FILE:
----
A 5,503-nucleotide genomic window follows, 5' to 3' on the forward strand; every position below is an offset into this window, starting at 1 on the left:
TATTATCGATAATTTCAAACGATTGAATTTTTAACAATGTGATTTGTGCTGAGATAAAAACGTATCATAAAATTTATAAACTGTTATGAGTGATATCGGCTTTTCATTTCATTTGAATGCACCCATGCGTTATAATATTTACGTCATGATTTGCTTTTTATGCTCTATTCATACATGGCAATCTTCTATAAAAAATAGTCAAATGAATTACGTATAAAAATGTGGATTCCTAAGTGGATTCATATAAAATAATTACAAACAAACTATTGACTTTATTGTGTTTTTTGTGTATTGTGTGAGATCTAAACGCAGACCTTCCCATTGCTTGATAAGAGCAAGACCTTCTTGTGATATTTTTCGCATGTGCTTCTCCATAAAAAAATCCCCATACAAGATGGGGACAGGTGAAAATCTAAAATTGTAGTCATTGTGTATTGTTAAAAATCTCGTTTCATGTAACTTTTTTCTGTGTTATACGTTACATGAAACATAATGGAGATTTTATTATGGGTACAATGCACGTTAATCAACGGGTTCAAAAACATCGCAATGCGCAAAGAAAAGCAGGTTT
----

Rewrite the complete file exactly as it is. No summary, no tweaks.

A 5,503-nucleotide genomic window follows, 5' to 3' on the forward strand; every position below is an offset into this window, starting at 1 on the left:
TATTATCGATAATTTCAAACGATTGAATTTTTAACAATGTGATTTGTGCTGAGATAAAAACGTATCATAAAATTTATAAACTGTTATGAGTGATATCGGCTTTTCATTTCATTTGAATGCACCCATGCGTTATAATATTTACGTCATGATTTGCTTTTTATGCTCTATTCATACATGGCAATCTTCTATAAAAAATAGTCAAATGAATTACGTATAAAAATGTGGATTCCTAAGTGGATTCATATAAAATAATTACAAACAAACTATTGACTTTATTGTGTTTTTTGTGTATTGTGTGAGATCTAAACGCAGACCTTCCCATTGCTTGATAAGAGCAAGACCTTCTTGTGATATTTTTCGCATGTGCTTCTCCATAAAAAAATCCCCATACAAGATGGGGACAGGTGAAAATCTAAAATTGTAGTCATTGTGTATTGTTAAAAATCTCGTTTCATGTAACTTTTTTCTGTGTTATACGTTACATGAAACATAATGGAGATTTTATTATGGGTACAATGCACGTTAATCAACGGGTTCAAAAACATCGCAATGCGCAAAGAAAAGCAGGTTT